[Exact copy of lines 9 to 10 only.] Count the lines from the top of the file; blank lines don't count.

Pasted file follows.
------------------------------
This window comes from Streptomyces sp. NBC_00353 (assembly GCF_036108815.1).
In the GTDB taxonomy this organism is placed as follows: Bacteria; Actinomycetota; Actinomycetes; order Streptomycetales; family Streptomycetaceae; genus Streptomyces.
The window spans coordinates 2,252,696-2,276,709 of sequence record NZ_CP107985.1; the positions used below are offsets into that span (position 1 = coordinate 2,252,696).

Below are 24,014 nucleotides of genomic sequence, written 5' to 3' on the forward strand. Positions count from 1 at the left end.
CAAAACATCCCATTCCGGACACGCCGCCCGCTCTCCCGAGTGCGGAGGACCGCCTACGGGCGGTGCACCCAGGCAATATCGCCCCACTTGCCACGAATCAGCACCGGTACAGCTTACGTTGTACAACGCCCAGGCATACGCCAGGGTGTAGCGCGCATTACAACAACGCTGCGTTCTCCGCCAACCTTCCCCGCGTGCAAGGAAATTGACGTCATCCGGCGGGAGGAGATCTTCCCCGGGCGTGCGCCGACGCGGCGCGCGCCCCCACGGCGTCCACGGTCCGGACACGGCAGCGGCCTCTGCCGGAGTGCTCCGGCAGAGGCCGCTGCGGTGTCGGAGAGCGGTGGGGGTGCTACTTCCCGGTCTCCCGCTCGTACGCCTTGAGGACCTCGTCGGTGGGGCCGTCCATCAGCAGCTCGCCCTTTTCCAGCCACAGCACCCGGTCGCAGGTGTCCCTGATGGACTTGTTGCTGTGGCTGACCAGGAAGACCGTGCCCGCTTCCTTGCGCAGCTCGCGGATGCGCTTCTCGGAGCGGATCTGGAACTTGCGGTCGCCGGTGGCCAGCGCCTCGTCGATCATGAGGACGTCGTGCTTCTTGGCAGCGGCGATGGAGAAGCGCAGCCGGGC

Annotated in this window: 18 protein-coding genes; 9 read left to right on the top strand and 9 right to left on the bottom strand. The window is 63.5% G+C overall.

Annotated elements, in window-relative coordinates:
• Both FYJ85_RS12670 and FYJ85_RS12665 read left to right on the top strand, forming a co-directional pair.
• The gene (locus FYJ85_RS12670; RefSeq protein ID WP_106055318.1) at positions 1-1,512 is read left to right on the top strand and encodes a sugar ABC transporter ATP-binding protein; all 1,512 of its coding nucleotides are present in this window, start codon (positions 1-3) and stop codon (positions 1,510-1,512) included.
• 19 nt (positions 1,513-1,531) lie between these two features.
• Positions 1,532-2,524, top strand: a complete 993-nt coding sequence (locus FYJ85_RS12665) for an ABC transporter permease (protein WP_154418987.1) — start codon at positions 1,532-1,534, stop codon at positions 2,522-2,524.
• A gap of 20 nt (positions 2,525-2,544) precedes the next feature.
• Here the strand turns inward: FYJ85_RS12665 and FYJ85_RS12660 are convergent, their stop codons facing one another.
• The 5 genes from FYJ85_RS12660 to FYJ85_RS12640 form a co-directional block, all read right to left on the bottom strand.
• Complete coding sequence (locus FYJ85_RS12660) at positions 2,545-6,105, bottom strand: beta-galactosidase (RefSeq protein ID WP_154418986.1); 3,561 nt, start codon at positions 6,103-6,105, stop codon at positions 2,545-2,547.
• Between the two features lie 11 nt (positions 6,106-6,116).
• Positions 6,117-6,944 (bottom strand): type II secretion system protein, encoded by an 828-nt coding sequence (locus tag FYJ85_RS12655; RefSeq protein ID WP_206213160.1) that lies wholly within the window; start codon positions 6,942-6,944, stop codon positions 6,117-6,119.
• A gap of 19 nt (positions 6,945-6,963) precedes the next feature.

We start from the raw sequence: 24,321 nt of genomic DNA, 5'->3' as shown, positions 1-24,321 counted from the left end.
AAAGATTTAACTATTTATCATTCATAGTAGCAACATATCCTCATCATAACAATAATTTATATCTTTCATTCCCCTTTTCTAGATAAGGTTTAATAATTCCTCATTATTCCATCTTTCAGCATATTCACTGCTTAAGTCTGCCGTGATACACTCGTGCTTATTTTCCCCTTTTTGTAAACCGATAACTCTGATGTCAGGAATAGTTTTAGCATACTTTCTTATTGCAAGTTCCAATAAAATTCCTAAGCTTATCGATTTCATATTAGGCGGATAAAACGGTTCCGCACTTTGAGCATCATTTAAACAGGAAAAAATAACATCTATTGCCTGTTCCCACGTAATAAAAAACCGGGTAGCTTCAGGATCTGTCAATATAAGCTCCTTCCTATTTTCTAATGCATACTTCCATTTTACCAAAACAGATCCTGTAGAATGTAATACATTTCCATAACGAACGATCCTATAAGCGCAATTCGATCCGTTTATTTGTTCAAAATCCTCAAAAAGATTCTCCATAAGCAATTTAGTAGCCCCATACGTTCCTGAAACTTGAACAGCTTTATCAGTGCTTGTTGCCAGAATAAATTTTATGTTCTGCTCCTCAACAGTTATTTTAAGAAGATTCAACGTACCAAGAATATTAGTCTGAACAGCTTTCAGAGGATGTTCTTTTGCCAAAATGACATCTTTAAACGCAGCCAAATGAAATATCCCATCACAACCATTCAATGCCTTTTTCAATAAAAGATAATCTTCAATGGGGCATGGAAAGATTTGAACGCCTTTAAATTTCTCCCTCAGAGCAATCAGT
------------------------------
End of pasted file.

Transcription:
• The gene (locus FYJ85_RS12670; RefSeq protein ID WP_106055318.1) at positions 1-1,512 is read left to right on the top strand and encodes a sugar ABC transporter ATP-binding protein; all 1,512 of its coding nucleotides are present in this window, start codon (positions 1-3) and stop codon (positions 1,510-1,512) included.
• 19 nt (positions 1,513-1,531) lie between these two features.